More than half of Americans, an estimated 56%, do not have an estate plan, making estate planning a critically overlooked component of financial wellness. This creates financial and other hardships that can be largely avoided with some advanced planning.
In 2008, the United States House of Representatives designated National Estate Planning Awareness Week the third week in October. The goal was to help the public understand what estate planning is and why it is a critical component of financial wellness.
Why is Estate Planning So Important?
Estate Planning is about planning for tomorrow – today. It encompasses the growth, conservation, and transfer of an individual’s wealth through creating and maintaining an “estate plan.” The purpose of estate planning is to develop a strategy that supports the financial security of individuals throughout their lifetime and ensures the intended transfer of their property and assets at death. The process needs to consider the family’s unique circumstances and the potential costs of different methods. An appropriate team of professionals may include, but is not limited to, an attorney, credentialed financial planner, accountant, insurance advisor, and trust officer, all working together to benefit their clients.
So why do so many people neglect to create a plan for their survivors?
For starters, nobody likes talking about their inevitable death. So, it’s an easy topic to avoid. But if you become incapacitated, somebody will need to make medical decisions for you. And when you’re gone, it will be somebody’s job to account for the things you leave behind. If nobody knows your wishes, caring for you and handling your assets can become a complicated, emotionally charged process for your loved ones. Not to mention expensive if your assets go into probate and the courts must decide.
Some people assume their assets are not large enough to warrant an estate plan or believe an estate plan is unnecessary if they are not married or have grown children. However, every adult needs some level of estate planning, regardless of wealth, age, or marital status.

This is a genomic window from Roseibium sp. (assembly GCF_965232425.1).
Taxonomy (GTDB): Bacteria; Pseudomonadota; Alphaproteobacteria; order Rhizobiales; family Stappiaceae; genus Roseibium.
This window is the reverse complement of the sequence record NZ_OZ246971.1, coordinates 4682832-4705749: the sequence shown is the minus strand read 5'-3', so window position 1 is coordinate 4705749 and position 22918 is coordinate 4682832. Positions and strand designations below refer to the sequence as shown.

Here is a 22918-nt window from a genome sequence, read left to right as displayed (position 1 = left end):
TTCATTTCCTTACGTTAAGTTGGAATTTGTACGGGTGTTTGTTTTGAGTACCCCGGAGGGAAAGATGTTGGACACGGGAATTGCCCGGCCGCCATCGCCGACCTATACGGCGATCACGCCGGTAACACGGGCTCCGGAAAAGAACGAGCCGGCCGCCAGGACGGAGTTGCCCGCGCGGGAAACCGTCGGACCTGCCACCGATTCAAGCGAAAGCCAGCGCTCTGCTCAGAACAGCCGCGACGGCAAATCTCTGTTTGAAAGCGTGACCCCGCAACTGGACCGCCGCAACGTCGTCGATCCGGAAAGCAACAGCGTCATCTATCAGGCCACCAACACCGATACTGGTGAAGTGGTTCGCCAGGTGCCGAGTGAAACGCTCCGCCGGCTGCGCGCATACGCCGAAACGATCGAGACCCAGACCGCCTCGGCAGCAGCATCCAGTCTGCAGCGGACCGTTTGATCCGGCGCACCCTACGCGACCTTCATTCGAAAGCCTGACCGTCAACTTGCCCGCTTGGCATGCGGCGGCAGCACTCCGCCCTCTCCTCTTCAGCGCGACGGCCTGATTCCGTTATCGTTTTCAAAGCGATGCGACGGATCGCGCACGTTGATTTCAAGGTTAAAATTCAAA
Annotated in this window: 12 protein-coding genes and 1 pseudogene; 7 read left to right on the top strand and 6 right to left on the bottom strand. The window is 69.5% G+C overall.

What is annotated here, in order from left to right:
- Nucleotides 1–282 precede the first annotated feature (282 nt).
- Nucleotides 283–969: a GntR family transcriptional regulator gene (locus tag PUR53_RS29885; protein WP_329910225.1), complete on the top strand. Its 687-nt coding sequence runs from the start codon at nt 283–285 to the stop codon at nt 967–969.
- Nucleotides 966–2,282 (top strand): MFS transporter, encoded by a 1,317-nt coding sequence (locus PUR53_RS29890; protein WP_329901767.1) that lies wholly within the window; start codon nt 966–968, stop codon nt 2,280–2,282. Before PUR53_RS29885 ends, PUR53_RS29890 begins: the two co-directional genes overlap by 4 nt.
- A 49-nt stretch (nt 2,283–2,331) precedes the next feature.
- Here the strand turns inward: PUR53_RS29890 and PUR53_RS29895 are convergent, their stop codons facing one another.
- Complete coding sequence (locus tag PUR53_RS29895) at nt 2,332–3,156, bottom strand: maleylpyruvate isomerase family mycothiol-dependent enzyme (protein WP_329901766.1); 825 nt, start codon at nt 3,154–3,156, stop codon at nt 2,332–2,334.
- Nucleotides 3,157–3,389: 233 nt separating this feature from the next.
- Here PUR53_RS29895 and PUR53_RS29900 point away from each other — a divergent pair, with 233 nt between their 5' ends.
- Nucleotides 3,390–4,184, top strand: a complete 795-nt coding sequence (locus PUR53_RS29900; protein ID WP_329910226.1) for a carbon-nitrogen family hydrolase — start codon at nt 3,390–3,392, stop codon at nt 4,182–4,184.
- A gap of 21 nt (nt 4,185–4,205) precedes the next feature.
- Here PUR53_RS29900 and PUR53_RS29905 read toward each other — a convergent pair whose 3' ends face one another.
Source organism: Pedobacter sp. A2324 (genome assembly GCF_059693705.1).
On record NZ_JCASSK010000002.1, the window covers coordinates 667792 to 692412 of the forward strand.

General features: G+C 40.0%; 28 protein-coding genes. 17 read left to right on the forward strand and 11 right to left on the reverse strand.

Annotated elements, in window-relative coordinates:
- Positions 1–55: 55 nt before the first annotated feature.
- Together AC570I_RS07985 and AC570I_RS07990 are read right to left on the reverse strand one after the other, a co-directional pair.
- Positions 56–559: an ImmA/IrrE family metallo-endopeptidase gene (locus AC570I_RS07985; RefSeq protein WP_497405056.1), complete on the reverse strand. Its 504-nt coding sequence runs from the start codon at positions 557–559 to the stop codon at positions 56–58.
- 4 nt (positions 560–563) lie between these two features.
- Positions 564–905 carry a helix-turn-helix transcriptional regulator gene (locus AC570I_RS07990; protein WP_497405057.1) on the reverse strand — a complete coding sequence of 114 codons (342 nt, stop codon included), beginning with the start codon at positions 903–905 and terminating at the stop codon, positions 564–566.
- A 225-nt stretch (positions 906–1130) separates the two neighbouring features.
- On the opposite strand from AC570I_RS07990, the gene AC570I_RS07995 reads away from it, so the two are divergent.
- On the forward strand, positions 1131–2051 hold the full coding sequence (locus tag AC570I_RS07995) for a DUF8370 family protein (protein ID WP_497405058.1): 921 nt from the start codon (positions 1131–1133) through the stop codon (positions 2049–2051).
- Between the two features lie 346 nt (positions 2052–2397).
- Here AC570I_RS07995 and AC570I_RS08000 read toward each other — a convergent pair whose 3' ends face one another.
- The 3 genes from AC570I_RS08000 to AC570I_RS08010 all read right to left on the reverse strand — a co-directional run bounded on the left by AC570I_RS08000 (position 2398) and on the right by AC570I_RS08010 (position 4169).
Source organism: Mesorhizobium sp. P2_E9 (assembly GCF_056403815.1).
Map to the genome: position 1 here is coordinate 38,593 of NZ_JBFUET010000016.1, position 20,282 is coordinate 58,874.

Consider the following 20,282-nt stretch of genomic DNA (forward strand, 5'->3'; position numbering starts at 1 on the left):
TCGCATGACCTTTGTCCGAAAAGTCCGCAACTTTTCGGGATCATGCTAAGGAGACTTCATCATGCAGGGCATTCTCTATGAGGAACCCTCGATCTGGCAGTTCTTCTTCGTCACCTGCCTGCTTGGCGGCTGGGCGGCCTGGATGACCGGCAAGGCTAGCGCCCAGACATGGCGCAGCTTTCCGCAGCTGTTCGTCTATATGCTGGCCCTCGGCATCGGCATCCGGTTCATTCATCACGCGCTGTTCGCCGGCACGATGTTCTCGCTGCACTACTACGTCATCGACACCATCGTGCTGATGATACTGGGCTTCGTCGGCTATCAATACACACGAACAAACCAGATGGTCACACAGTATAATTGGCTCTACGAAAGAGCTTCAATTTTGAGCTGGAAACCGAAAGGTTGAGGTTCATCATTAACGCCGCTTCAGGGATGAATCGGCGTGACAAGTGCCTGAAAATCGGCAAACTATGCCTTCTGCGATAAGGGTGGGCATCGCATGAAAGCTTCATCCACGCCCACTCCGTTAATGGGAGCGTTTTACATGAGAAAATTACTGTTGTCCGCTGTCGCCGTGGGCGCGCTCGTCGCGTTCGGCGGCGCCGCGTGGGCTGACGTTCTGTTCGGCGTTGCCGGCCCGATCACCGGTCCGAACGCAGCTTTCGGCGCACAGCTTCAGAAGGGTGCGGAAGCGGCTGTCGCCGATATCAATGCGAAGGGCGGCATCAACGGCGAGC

What is Included in an Estate Plan?
Estate plans can be simple or complex, dependent on your needs. The three most highly recommended documents are a Will, a Durable Power of Attorney (POA), and a Healthcare Power of Attorney. In addition, an estate plan can include any of the following documents and directives:
- Living Trust
- Living Will
- Medical Directives
- Anatomical Donation Directives
- Pre- or Post- Nuptial Agreements
- Guidance on the care of children and other dependents
- Life Insurance
- Disability Insurance
- Charitable Gifting
Other Things to Know
The three most common reasons for not creating a Will include the following:
- We can’t agree on a guardian/executor
- None of my assets are taxable
- I don’t have enough assets to leave to anyone
Another area to consider is your digital footprint, ranging from your social media profiles to your online paid music subscription. Do they have value? What will happen to them? Read how digital assets fit into your estate plan and why you should include digital assets in your Will.
It’s critical to keep your estate plan up to date. As time passes, things change. Family members come and go, wealth changes and values may shift. It’s essential to keep all your documents updated to reflect your wishes accurately.